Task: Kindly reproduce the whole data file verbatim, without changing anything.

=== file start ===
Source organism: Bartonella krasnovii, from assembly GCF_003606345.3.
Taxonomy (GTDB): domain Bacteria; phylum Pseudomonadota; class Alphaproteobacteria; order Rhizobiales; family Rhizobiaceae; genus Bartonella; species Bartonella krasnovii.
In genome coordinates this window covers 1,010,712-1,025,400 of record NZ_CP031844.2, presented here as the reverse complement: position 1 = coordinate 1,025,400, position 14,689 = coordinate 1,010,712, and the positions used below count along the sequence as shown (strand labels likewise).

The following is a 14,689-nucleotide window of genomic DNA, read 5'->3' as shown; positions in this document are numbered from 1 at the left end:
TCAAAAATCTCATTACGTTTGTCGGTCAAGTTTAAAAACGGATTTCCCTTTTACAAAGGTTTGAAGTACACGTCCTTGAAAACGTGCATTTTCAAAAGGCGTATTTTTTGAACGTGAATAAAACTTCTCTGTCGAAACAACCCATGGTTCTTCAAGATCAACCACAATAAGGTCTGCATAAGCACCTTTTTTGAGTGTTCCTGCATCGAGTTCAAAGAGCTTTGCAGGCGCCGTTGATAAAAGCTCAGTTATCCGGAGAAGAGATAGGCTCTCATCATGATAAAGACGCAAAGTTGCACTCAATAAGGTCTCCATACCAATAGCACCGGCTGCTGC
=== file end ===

Source organism: Bartonella krasnovii, from assembly GCF_003606345.3.
Taxonomy (GTDB): domain Bacteria; phylum Pseudomonadota; class Alphaproteobacteria; order Rhizobiales; family Rhizobiaceae; genus Bartonella; species Bartonella krasnovii.
In genome coordinates this window covers 1,010,712-1,025,400 of record NZ_CP031844.2, presented here as the reverse complement: position 1 = coordinate 1,025,400, position 14,689 = coordinate 1,010,712, and the positions used below count along the sequence as shown (strand labels likewise).

The following is a 14,689-nucleotide window of genomic DNA, read 5'->3' as shown; positions in this document are numbered from 1 at the left end:
TCAAAAATCTCATTACGTTTGTCGGTCAAGTTTAAAAACGGATTTCCCTTTTACAAAGGTTTGAAGTACACGTCCTTGAAAACGTGCATTTTCAAAAGGCGTATTTTTTGAACGTGAATAAAACTTCTCTGTCGAAACAACCCATGGTTCTTCAAGATCAACCACAATAAGGTCTGCATAAGCACCTTTTTTGAGTGTTCCTGCATCGAGTTCAAAGAGCTTTGCAGGCGCCGTTGATAAAAGCTCAGTTATCCGGAGAAGAGATAGGCTCTCATCATGATAAAGACGCAAAGTTGCACTCAATAAGGTCTCCATACCAATAGCACCGGCTGCTGC